Plant security focuses on the physical protection and management for automation systems within a manufacturing plant. This layer employs several different methods to prevent unauthorized persons from gaining physical access to critical components, starting with conventional building access, and extending to securing sensitive areas by means of key cards.
For comprehensive plant protection, look for a partner who can help with developing processes and guidelines that can be improved or delivered with tailored services. This can come in the form of basic risk analysis, the implementation and/or monitoring of suitable measures, or deploying regular product updates.
One of the key challenges for maintaining plant availability and consistent communication is to establish adequate protection of easily accessible systems. In addition to availability, the focus is on protecting automation networks against unauthorized access.
Industrial networks and devices must meet specific requirements for use in automation systems and environments that are different than traditional IT-like components and networks. For use in extreme environmental conditions, rugged security devices can be the better fit.
Practical strategies for network security include:
- Network segmentation/cell protection
- User-specific firewalls
- Industrial Demilitarized Zone (iDMZ)
- Network management and transparency tools
- Secure remote access and secure remote access management tools
Whether you want to protect existing know-how or exclude unauthorized access to your automation processes from the outset as a way of preventing faults in your production processes—find a partner that will support you in implementing targeted measures to protect against a variety of threats and design complete solutions for maximum protection.
Most organizations do not utilize integrated security features of OT equipment. Knowing which integrated security features or functions to use can provide comprehensive protection against risks such as unauthorized configuration changes at the control level or unauthorized network access. Depending on the goals in mind, these features can also prevent the copying of confidential configuration data and make any attempts to manipulate these files easier to detect.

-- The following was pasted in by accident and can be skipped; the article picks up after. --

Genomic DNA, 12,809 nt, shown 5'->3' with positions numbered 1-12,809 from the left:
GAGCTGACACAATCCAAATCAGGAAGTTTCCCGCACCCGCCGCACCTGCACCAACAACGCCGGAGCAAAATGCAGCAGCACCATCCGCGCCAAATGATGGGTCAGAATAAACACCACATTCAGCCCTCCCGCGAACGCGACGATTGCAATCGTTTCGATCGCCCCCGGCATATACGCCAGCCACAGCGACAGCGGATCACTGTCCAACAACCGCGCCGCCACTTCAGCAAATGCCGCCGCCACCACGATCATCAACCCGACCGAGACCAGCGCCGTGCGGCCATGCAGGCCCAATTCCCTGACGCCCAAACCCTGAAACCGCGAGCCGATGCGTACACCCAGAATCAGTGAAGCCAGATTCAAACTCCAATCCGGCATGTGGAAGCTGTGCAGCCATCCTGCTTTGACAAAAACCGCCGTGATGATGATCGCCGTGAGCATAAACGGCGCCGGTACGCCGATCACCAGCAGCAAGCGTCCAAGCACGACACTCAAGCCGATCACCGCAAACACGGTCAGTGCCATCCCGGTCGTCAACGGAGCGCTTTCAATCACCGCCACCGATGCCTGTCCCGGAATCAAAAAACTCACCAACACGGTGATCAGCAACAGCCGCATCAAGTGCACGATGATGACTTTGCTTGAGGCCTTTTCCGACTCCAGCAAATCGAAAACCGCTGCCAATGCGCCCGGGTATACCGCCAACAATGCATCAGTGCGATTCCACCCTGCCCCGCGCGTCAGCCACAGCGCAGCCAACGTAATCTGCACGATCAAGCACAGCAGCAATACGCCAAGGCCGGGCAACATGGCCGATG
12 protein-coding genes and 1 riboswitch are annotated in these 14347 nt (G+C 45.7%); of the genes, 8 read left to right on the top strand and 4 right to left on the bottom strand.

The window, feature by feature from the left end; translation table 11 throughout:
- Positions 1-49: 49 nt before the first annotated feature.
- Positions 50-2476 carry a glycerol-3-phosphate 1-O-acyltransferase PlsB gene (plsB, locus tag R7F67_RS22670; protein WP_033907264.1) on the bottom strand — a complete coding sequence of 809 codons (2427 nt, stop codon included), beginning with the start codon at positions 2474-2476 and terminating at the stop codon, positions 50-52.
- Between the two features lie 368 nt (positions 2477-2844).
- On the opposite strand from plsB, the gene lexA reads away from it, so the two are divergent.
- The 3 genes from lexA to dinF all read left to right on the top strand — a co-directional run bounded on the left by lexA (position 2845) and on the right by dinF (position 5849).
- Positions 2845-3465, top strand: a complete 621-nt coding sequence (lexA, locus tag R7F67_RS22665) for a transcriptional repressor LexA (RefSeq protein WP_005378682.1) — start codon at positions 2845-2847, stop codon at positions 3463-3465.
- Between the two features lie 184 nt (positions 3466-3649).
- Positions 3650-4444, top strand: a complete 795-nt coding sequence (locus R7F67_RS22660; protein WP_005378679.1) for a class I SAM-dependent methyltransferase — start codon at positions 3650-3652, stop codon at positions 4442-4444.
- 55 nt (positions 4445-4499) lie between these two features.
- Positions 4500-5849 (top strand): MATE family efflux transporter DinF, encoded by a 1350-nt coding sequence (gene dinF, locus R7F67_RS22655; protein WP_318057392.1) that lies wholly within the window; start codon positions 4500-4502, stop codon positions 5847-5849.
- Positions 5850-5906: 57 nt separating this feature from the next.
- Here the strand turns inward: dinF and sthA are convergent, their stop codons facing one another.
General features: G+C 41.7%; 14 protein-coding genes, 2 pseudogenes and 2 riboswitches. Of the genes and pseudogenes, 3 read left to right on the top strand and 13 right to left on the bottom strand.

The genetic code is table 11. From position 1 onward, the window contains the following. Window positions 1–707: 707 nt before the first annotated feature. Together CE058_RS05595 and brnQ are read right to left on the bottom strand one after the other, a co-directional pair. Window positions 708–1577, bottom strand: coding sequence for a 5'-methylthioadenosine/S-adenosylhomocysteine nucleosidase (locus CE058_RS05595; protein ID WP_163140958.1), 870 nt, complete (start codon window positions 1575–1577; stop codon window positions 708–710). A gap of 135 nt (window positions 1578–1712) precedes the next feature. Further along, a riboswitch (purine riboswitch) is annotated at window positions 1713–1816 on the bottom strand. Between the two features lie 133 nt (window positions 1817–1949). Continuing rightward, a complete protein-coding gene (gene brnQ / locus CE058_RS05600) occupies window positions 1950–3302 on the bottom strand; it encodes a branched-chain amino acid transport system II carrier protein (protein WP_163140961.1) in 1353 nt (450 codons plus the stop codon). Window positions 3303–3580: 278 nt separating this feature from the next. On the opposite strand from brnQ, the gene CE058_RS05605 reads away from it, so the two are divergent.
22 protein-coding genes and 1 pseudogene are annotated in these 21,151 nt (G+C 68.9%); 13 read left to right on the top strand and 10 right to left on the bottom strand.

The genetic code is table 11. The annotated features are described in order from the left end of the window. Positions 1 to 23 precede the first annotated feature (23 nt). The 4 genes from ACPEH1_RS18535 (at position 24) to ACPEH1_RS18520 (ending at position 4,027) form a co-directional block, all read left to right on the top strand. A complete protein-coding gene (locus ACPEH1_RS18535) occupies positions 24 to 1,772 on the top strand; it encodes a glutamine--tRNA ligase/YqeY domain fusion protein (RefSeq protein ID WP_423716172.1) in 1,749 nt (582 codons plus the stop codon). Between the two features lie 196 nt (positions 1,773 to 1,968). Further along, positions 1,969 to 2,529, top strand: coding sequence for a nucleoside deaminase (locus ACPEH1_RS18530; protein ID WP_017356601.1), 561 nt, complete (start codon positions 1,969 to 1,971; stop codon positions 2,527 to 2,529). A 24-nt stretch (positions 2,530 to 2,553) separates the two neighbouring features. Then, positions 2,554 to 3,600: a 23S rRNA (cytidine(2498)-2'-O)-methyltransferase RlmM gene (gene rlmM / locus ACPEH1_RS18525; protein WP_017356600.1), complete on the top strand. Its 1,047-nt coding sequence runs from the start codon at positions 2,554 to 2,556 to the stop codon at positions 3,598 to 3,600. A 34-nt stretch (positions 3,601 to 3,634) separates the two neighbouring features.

Practical strategies for system integrity include:
- Access control
- Access protection and authentication
- Centralized user management for engineering systems
- Communication integrity
- Know-how protection
- Copy protection
- Process automation
The Practical Approach
Industrial cybersecurity is a dynamic topic. Potential hazards, security risks, and defense measures are constantly changing. It’s important to maintain and adapt a strong OT cybersecurity program to remain relevant and competitive in today’s market. It’s equally important to ensure the right partner(s) are there with you during these dynamic times—a leader in industry and one who “walks the walk” for their own organizations.
To do nothing is not an option! Industry is quickly nearing the point which we no longer ask ourselves, “What if we get cyber-attacked? How will we respond?” but instead “When we get cyber-attacked, how will we respond?” Having a proactive, practical approach - like a defense-in-depth strategy - may just bridge the gap.
Opinions expressed by contributing authors are their own.
Marketing Manager for Industrial Cybersecurity, Siemens USA